Maurice Fells, author of local interest books including The Little Book of Bristol and Clifton History You Can See, introduces his latest work which looks at the city's unusual plaques.  

Image - Trevor Naylor

Nobody knows just how many commemorative plaques there are in Bristol. The city with its streak of quirkiness doesn't just have traditional blue plaques. There are also green, red, bronze and even multi-coloured ones erected by various local history groups.  

Stroll the city's streets and it’s almost impossible not to trip over a plaque. They're everywhere it seems; on houses, bridges, and former factories.       

It's not just academics, pioneering medics or artists who are honoured by a plaque. For example, there's a toilet attendant, a television chef and a footballer. To the passerby a single-storey green and white painted building surrounded by trees and bushes looks like a bungalow in the countryside. But it is a ladies public toilet on Clifton and Durdham Downs, 440 acres of open grassland and trees to the north of the city. A blue plaque at the entrance honours Victoria Hughes who, for three decades, was a toilet attendant there. She's quite possibly the only ‘loo attendant’, as she preferred to be known, in the country to be remembered in such a way.     

Her duties included issuing tickets, cleaning the premises and selling sanitary supplies for a weekly pay packet of two pounds and two shillings. Unexpected national fame came Mrs Hughes way at the age of 80 in 1977 when she published her memoirs, called Ladies Mile. She revealed to being a confidante of prostitutes who plied their trade along Ladies Mile, one of the roads crossing The Downs. The name reflects not only its length but also that local society ladies once rode their horses there.        

In her book Mrs Hughes disclosed that she invited the prostitutes into her small office offering them tea, sympathy and advice, especially if they’d been badly treated by clients. She made notes of her conversations with the women.                

In Ladies Mile, which was serialised by local and national papers, she wrote: “They in turn, gave me a sort of companionship and warmth. My job was to take the pennies and not to moralise. I’ll leave others to huff and puff about what went on”. She described herself as a “homely little housewife” who attended church fellowship meetings. The inscription on her plaque, unveiled in 2003, says that Victoria “befriended and cared for prostitutes”.    

At Barton Hill in East Bristol the inscription on a three-dimensional multi-coloured plaque describes Eddie Hapgood as “Bristol’s greatest footballer”, although he’d never played for either of the city’s two professional football clubs. He did have a trial though with Bristol Rovers and was offered a contract of £8 a week but turned it down. A year later he was playing for Kettering Town in the Southern League. After just 12 appearances he was recruited by Arsenal in the Football League. Hapgood played for the London club from 1927 to 1945 making a total of 434 appearances in league and cup games.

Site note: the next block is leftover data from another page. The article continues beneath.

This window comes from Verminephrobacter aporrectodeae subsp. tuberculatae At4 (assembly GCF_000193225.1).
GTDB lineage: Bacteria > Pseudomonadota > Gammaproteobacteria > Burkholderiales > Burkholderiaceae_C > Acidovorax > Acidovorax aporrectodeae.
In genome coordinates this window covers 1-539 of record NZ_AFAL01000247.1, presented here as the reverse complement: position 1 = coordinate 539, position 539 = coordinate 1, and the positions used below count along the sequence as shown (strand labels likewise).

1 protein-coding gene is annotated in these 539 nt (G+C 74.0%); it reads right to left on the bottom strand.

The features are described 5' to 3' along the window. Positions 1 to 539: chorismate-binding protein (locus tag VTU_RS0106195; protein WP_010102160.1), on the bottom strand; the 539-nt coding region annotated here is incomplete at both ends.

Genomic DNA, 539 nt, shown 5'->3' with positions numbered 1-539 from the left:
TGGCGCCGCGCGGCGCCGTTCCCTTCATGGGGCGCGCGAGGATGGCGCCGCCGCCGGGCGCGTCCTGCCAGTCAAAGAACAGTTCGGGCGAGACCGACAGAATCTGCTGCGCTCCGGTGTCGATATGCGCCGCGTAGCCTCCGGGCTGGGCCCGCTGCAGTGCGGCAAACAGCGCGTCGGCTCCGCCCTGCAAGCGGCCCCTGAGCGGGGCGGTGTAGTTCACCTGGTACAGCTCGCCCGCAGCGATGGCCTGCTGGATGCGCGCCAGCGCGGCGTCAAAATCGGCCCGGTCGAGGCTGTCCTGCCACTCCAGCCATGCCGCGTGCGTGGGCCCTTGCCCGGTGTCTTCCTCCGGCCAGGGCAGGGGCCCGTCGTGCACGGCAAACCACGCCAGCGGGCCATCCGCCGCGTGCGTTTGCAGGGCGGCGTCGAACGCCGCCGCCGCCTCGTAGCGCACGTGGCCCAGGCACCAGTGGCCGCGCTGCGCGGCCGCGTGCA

He was in the Arsenal side that won five league titles and the FA Cup twice. Besides captaining Arsenal, he also had captained England, both in the 1930s. Hapgood's plaque is unusual for it has an image of him in action on the football pitch. On each side of him are team badges of England and Arsenal. The plaque is in Hapgood Street which is named after him.

Green plaque in Bristol commemorating celebrity chef Keith Floyd

Image - Trevor Naylor

Keith Floyd would have been one of the last people to ever dream of his name appearing on a plaque. But one was unveiled outside his first restaurant a year after his death. It simply records that Floyd’s Bistro was at 112 Princess Victoria Street, Clifton, from 1969-1972.          

He became a flamboyant television chef after being ‘spotted’ by a BBC producer who dined at one of his restaurants. Floyd was always seen on television wearing a bow tie and enjoying a tipple or two of wine whilst preparing and cooking food. He worked without a script and barked orders at the cameraman filming him. All this seemed to endear him to a nationwide audience.     

Keith Floyd died of a heart attack at the Dorset home of his partner Celia Martin in 2009 after a meal of oysters and partridge with champagne. A year later Clifton and Hotwells Improvement Society unveiled the green plaque.     

Bristol Plaques by Maurice Fells has been published by The History Press. It is available for £12.99 at all good bookshops or from www.the

By Maurice Fells 


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